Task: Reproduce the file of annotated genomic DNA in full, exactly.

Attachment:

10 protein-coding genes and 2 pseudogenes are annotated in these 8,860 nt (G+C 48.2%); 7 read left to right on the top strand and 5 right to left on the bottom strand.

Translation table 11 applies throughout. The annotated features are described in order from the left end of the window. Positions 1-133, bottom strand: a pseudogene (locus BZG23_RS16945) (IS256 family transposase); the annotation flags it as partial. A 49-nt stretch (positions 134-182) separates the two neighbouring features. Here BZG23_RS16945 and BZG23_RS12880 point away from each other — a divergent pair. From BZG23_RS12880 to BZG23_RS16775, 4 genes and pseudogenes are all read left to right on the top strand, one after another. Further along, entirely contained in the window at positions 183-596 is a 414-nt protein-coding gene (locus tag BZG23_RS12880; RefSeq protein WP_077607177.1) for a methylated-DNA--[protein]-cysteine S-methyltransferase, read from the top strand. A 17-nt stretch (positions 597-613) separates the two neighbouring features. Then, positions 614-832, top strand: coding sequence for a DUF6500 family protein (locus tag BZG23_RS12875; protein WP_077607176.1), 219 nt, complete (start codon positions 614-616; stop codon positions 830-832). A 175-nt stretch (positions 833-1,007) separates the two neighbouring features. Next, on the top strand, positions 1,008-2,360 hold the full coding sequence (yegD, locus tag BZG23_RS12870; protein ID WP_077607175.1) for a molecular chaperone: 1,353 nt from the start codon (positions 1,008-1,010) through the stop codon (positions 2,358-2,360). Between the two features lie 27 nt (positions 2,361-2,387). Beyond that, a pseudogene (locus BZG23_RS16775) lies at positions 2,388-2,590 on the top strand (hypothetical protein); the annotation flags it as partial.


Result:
10 protein-coding genes and 2 pseudogenes are annotated in these 8,860 nt (G+C 48.2%); 7 read left to right on the top strand and 5 right to left on the bottom strand.

Translation table 11 applies throughout. The annotated features are described in order from the left end of the window. Positions 1-133, bottom strand: a pseudogene (locus BZG23_RS16945) (IS256 family transposase); the annotation flags it as partial. A 49-nt stretch (positions 134-182) separates the two neighbouring features. Here BZG23_RS16945 and BZG23_RS12880 point away from each other — a divergent pair. From BZG23_RS12880 to BZG23_RS16775, 4 genes and pseudogenes are all read left to right on the top strand, one after another. Further along, entirely contained in the window at positions 183-596 is a 414-nt protein-coding gene (locus tag BZG23_RS12880; RefSeq protein WP_077607177.1) for a methylated-DNA--[protein]-cysteine S-methyltransferase, read from the top strand. A 17-nt stretch (positions 597-613) separates the two neighbouring features. Then, positions 614-832, top strand: coding sequence for a DUF6500 family protein (locus tag BZG23_RS12875; protein WP_077607176.1), 219 nt, complete (start codon positions 614-616; stop codon positions 830-832). A 175-nt stretch (positions 833-1,007) separates the two neighbouring features. Next, on the top strand, positions 1,008-2,360 hold the full coding sequence (yegD, locus tag BZG23_RS12870; protein ID WP_077607175.1) for a molecular chaperone: 1,353 nt from the start codon (positions 1,008-1,010) through the stop codon (positions 2,358-2,360). Between the two features lie 27 nt (positions 2,361-2,387). Beyond that, a pseudogene (locus BZG23_RS16775) lies at positions 2,388-2,590 on the top strand (hypothetical protein); the annotation flags it as partial.